The Impact on Simulated Bow Echoes of Changing Grid Spacing from 3 km to 1 km in the WRF Model

Dylan J. Dodson aDepartment of Geological and Atmospheric Sciences, Iowa State University, Ames, Iowa

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William A. Gallus Jr. aDepartment of Geological and Atmospheric Sciences, Iowa State University, Ames, Iowa

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https://orcid.org/0000-0001-7024-8341
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Abstract

Ten bow echo events were simulated using the Weather Research and Forecasting (WRF) Model with 3- and 1-km horizontal grid spacing with both the Morrison and Thompson microphysics schemes to determine the impact of refined grid spacing on this often poorly simulated mode of convection. Simulated and observed composite reflectivities were used to classify convective mode. Skill scores were computed to quantify model performance at predicting all modes, and a new bow echo score was created to evaluate specifically the accuracy of bow echo forecasts. The full morphology score for runs using the Thompson scheme was noticeably improved by refined grid spacing, while the skill of Morrison runs did not change appreciably. However, bow echo scores for runs using both schemes improved when grid spacing was refined, with Thompson runs improving most significantly. Additionally, near storm environments were analyzed to understand why the simulated bow echoes changed as grid spacing was changed. A relationship existed between bow echo production and cold pool strength, as well as with the magnitude of microphysical cooling rates. More numerous updrafts were present in 1-km runs, leading to longer intense lines of convection which were more likely to evolve into longer-lived bow echoes in more cases. Large-scale features, such as a low-level jet orientation more perpendicular to the convective line and surface boundaries, often had to be present for bow echoes to occur in the 3-km runs.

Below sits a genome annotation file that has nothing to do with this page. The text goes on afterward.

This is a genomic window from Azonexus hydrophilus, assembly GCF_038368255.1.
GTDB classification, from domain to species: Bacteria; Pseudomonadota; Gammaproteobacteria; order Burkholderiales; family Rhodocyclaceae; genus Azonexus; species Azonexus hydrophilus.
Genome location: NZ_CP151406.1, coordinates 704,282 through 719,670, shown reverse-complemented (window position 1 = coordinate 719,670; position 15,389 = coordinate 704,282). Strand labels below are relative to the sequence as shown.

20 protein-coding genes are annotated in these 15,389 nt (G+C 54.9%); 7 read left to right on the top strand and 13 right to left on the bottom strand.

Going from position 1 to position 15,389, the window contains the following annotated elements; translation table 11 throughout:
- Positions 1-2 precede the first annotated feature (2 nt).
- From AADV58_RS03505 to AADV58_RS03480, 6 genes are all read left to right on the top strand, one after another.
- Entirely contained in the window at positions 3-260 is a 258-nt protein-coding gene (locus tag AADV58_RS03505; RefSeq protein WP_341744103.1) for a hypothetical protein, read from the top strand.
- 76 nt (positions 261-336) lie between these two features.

© 2024 American Meteorological Society. This published article is licensed under the terms of the default AMS reuse license. For information regarding reuse of this content and general copyright information, consult the AMS Copyright Policy (www.ametsoc.org/PUBSReuseLicenses).

Corresponding author: William A. Gallus, wgallus@iastate.edu

Abstract

Ten bow echo events were simulated using the Weather Research and Forecasting (WRF) Model with 3- and 1-km horizontal grid spacing with both the Morrison and Thompson microphysics schemes to determine the impact of refined grid spacing on this often poorly simulated mode of convection. Simulated and observed composite reflectivities were used to classify convective mode. Skill scores were computed to quantify model performance at predicting all modes, and a new bow echo score was created to evaluate specifically the accuracy of bow echo forecasts. The full morphology score for runs using the Thompson scheme was noticeably improved by refined grid spacing, while the skill of Morrison runs did not change appreciably. However, bow echo scores for runs using both schemes improved when grid spacing was refined, with Thompson runs improving most significantly. Additionally, near storm environments were analyzed to understand why the simulated bow echoes changed as grid spacing was changed. A relationship existed between bow echo production and cold pool strength, as well as with the magnitude of microphysical cooling rates. More numerous updrafts were present in 1-km runs, leading to longer intense lines of convection which were more likely to evolve into longer-lived bow echoes in more cases. Large-scale features, such as a low-level jet orientation more perpendicular to the convective line and surface boundaries, often had to be present for bow echoes to occur in the 3-km runs.

© 2024 American Meteorological Society. This published article is licensed under the terms of the default AMS reuse license. For information regarding reuse of this content and general copyright information, consult the AMS Copyright Policy (www.ametsoc.org/PUBSReuseLicenses).

Corresponding author: William A. Gallus, wgallus@iastate.edu
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